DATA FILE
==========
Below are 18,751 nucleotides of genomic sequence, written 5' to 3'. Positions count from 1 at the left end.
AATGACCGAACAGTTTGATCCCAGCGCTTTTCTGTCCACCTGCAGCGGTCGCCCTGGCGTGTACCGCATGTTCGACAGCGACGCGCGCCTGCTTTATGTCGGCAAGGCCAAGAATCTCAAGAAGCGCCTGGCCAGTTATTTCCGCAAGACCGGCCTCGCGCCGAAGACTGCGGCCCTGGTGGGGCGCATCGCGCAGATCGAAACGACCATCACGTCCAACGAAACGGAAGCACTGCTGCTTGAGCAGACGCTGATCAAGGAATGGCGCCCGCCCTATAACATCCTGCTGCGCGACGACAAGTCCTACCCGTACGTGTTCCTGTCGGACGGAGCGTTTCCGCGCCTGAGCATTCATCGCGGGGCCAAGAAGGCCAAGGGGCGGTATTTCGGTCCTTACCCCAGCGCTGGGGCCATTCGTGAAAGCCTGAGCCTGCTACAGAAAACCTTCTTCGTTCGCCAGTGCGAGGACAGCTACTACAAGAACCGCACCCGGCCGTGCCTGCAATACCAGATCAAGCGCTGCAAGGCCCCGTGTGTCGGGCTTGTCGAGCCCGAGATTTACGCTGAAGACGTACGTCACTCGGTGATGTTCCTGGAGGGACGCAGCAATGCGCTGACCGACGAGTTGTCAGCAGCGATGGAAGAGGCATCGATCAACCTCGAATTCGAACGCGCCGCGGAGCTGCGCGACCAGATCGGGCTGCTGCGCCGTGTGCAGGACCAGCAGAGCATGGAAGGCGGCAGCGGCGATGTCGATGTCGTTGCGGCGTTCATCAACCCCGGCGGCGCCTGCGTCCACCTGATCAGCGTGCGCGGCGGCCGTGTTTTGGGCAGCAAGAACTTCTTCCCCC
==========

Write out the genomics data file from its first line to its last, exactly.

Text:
Below are 18,751 nucleotides of genomic sequence, written 5' to 3'. Positions count from 1 at the left end.
AATGACCGAACAGTTTGATCCCAGCGCTTTTCTGTCCACCTGCAGCGGTCGCCCTGGCGTGTACCGCATGTTCGACAGCGACGCGCGCCTGCTTTATGTCGGCAAGGCCAAGAATCTCAAGAAGCGCCTGGCCAGTTATTTCCGCAAGACCGGCCTCGCGCCGAAGACTGCGGCCCTGGTGGGGCGCATCGCGCAGATCGAAACGACCATCACGTCCAACGAAACGGAAGCACTGCTGCTTGAGCAGACGCTGATCAAGGAATGGCGCCCGCCCTATAACATCCTGCTGCGCGACGACAAGTCCTACCCGTACGTGTTCCTGTCGGACGGAGCGTTTCCGCGCCTGAGCATTCATCGCGGGGCCAAGAAGGCCAAGGGGCGGTATTTCGGTCCTTACCCCAGCGCTGGGGCCATTCGTGAAAGCCTGAGCCTGCTACAGAAAACCTTCTTCGTTCGCCAGTGCGAGGACAGCTACTACAAGAACCGCACCCGGCCGTGCCTGCAATACCAGATCAAGCGCTGCAAGGCCCCGTGTGTCGGGCTTGTCGAGCCCGAGATTTACGCTGAAGACGTACGTCACTCGGTGATGTTCCTGGAGGGACGCAGCAATGCGCTGACCGACGAGTTGTCAGCAGCGATGGAAGAGGCATCGATCAACCTCGAATTCGAACGCGCCGCGGAGCTGCGCGACCAGATCGGGCTGCTGCGCCGTGTGCAGGACCAGCAGAGCATGGAAGGCGGCAGCGGCGATGTCGATGTCGTTGCGGCGTTCATCAACCCCGGCGGCGCCTGCGTCCACCTGATCAGCGTGCGCGGCGGCCGTGTTTTGGGCAGCAAGAACTTCTTCCCCC